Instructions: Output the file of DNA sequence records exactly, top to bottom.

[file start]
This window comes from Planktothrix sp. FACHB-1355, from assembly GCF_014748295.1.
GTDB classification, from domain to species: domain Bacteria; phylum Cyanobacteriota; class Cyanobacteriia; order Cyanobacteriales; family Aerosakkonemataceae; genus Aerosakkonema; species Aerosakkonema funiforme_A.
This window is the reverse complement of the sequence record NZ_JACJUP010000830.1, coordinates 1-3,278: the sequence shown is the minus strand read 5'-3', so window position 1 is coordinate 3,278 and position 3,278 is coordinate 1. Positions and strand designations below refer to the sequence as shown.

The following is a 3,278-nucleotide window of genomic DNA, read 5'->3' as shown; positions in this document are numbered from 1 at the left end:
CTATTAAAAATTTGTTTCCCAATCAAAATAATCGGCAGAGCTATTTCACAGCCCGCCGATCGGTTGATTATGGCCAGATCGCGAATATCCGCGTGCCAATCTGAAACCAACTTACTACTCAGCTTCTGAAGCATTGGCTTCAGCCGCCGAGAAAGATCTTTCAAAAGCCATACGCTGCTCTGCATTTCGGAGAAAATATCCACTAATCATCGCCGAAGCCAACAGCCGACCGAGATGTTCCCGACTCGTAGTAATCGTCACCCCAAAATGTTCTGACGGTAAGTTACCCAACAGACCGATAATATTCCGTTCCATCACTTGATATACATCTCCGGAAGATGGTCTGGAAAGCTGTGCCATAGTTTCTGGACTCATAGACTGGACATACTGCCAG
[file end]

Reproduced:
This window comes from Planktothrix sp. FACHB-1355, from assembly GCF_014748295.1.
GTDB classification, from domain to species: domain Bacteria; phylum Cyanobacteriota; class Cyanobacteriia; order Cyanobacteriales; family Aerosakkonemataceae; genus Aerosakkonema; species Aerosakkonema funiforme_A.
This window is the reverse complement of the sequence record NZ_JACJUP010000830.1, coordinates 1-3,278: the sequence shown is the minus strand read 5'-3', so window position 1 is coordinate 3,278 and position 3,278 is coordinate 1. Positions and strand designations below refer to the sequence as shown.

The following is a 3,278-nucleotide window of genomic DNA, read 5'->3' as shown; positions in this document are numbered from 1 at the left end:
CTATTAAAAATTTGTTTCCCAATCAAAATAATCGGCAGAGCTATTTCACAGCCCGCCGATCGGTTGATTATGGCCAGATCGCGAATATCCGCGTGCCAATCTGAAACCAACTTACTACTCAGCTTCTGAAGCATTGGCTTCAGCCGCCGAGAAAGATCTTTCAAAAGCCATACGCTGCTCTGCATTTCGGAGAAAATATCCACTAATCATCGCCGAAGCCAACAGCCGACCGAGATGTTCCCGACTCGTAGTAATCGTCACCCCAAAATGTTCTGACGGTAAGTTACCCAACAGACCGATAATATTCCGTTCCATCACTTGATATACATCTCCGGAAGATGGTCTGGAAAGCTGTGCCATAGTTTCTGGACTCATAGACTGGACATACTGCCAG